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A Volxküche event in Germany, 2014

VolxKuche/VolxKüche (VoKu/VoKü), peoples kitchen, free supper club or kitchen for all, are names used for a weekly or regularly occurring group cooking event, at which the meal is served free of charge or at cost. The name derives from the German expression "people's kitchen" (soup kitchen), as a secular counterpart of the Christian soup kitchen.

Volxküchen are found usually in collective and/or self-managed arrangements (pubs, information stores, youth centers or autonomous centers) with politically left self-identity. In general at least one vegetarian meal is offered, frequently also vegan food. Often soon to be expired ingredients are obtained at cost, or donated by food banks, food manufacturers or community gardens.[1][2]


The Volxküche in the current sense arose in the European squatter scene of the early 1980s.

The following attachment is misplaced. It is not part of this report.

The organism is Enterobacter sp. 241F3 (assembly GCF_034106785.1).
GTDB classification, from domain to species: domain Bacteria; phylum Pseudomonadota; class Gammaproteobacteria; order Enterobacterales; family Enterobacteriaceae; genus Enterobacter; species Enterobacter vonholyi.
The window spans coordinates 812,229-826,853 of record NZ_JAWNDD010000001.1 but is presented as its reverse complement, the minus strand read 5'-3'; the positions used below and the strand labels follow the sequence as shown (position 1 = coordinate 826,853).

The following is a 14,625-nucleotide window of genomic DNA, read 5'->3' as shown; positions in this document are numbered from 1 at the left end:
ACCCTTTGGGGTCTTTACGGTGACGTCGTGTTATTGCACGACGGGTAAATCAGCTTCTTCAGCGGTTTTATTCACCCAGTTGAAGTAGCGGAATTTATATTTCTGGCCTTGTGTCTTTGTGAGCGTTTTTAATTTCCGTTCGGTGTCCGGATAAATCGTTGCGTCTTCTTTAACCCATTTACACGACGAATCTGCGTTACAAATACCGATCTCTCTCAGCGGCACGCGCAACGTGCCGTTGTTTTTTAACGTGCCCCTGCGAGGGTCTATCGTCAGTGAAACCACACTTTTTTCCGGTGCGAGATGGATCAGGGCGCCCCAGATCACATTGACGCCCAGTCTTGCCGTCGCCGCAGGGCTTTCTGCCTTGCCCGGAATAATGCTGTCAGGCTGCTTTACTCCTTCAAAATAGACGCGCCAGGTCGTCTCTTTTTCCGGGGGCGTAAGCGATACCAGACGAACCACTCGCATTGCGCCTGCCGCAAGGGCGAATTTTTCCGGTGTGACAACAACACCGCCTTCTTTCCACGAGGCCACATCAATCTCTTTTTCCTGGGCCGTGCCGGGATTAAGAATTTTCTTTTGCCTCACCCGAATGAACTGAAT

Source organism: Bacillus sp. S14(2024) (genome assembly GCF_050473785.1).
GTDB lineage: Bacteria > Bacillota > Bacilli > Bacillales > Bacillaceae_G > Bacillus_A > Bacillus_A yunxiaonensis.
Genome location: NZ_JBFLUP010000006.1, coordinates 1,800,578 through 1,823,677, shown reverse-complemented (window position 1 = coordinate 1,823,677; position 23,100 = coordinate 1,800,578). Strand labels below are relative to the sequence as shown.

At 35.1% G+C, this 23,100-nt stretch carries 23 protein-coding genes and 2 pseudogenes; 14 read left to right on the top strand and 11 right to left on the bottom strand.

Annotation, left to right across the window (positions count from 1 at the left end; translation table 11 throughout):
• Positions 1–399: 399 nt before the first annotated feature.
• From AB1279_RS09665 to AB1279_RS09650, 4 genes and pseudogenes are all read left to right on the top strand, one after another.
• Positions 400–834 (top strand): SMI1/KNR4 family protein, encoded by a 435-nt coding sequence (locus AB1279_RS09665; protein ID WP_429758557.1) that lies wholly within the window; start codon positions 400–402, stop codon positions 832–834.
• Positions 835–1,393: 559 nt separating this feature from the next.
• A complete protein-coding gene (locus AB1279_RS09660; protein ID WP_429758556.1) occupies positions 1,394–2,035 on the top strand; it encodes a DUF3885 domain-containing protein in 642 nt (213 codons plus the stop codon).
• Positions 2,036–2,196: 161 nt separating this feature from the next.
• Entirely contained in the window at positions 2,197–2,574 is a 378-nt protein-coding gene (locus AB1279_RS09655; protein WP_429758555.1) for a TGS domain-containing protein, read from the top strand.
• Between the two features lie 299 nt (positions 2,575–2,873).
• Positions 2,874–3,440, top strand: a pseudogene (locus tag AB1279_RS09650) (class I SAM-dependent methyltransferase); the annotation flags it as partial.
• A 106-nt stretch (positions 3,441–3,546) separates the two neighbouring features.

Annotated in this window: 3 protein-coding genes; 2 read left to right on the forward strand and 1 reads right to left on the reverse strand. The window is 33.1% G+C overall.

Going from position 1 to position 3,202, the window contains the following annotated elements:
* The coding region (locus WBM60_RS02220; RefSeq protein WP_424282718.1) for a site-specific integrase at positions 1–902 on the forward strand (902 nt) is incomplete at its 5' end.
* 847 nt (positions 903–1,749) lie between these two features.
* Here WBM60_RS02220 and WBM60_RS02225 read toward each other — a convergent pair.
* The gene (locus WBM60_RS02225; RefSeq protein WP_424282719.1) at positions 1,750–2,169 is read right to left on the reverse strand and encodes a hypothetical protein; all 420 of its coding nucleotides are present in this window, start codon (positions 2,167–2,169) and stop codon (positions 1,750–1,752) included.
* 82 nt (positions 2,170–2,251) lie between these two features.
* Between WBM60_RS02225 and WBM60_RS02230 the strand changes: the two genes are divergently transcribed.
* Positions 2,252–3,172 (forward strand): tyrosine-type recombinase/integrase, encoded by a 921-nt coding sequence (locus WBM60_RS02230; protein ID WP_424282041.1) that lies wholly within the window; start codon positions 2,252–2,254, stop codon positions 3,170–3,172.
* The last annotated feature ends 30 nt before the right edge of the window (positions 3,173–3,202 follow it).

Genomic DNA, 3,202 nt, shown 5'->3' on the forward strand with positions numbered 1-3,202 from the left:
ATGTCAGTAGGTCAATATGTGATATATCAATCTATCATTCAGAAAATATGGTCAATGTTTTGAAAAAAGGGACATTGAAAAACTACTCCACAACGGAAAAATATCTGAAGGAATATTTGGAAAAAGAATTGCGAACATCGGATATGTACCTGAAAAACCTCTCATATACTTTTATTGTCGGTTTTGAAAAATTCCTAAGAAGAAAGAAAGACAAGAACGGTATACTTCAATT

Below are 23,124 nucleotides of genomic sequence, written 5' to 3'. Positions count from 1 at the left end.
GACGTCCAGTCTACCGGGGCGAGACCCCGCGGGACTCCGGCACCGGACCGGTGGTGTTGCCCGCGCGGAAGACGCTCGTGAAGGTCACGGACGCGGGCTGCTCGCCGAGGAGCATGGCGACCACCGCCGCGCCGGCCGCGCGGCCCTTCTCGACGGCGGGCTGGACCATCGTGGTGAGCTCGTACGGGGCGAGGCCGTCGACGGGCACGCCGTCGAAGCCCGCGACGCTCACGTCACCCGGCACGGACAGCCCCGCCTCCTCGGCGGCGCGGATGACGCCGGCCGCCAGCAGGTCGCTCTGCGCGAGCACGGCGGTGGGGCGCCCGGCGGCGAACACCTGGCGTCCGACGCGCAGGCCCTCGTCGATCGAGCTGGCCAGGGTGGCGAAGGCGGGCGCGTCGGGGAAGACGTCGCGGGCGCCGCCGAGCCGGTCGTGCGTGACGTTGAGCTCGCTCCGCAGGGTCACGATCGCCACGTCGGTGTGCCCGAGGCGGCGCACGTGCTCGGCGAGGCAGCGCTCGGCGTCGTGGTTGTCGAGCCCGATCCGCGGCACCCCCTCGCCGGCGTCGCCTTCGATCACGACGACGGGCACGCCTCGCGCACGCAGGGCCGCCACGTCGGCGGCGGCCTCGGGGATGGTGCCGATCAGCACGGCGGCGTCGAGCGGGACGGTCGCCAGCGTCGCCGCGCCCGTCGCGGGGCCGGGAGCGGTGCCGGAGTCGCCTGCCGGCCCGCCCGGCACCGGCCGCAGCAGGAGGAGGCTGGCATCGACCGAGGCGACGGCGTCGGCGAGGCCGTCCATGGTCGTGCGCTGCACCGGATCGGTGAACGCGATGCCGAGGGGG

English spelling and pronunciation[edit]

The spelling of Volxküche occurred as an expression of anti-nationalism. Historically nationalism had used the term "Volk/Volks" with negative consequences. This use was a rejection of the negative connotation which had the intention of "excluding" many groups of German society. It is at the same time a funny self-willed expression of the anarchistic and/or autonomous scene.

In the US the word is spelled without an umlaut, and pronounced like "folks coo heh". The alternate German spelling Volkskueche (Volksküche) was intentionally not used.

US locations[edit]

A 'Free Supper Club" in San Francisco, held twice a month as of 2013, is calling itself Volxkuche. Besides a free dinner, performances, film and community are provided.[3]

See also[edit]


  1. ^ Hannabambel Tavern Collective (2011). Das Volxküchen-Kochbuch. Alibri Verlag. ISBN 978-3-86569-081-4.
  2. ^ Hannabambel Tavern Collective (2011). Volxküche De Luxe. Alibri Verlag. ISBN 978-3-86569-082-1.
  3. ^ VokuSF Website: http://www.vokusf.org/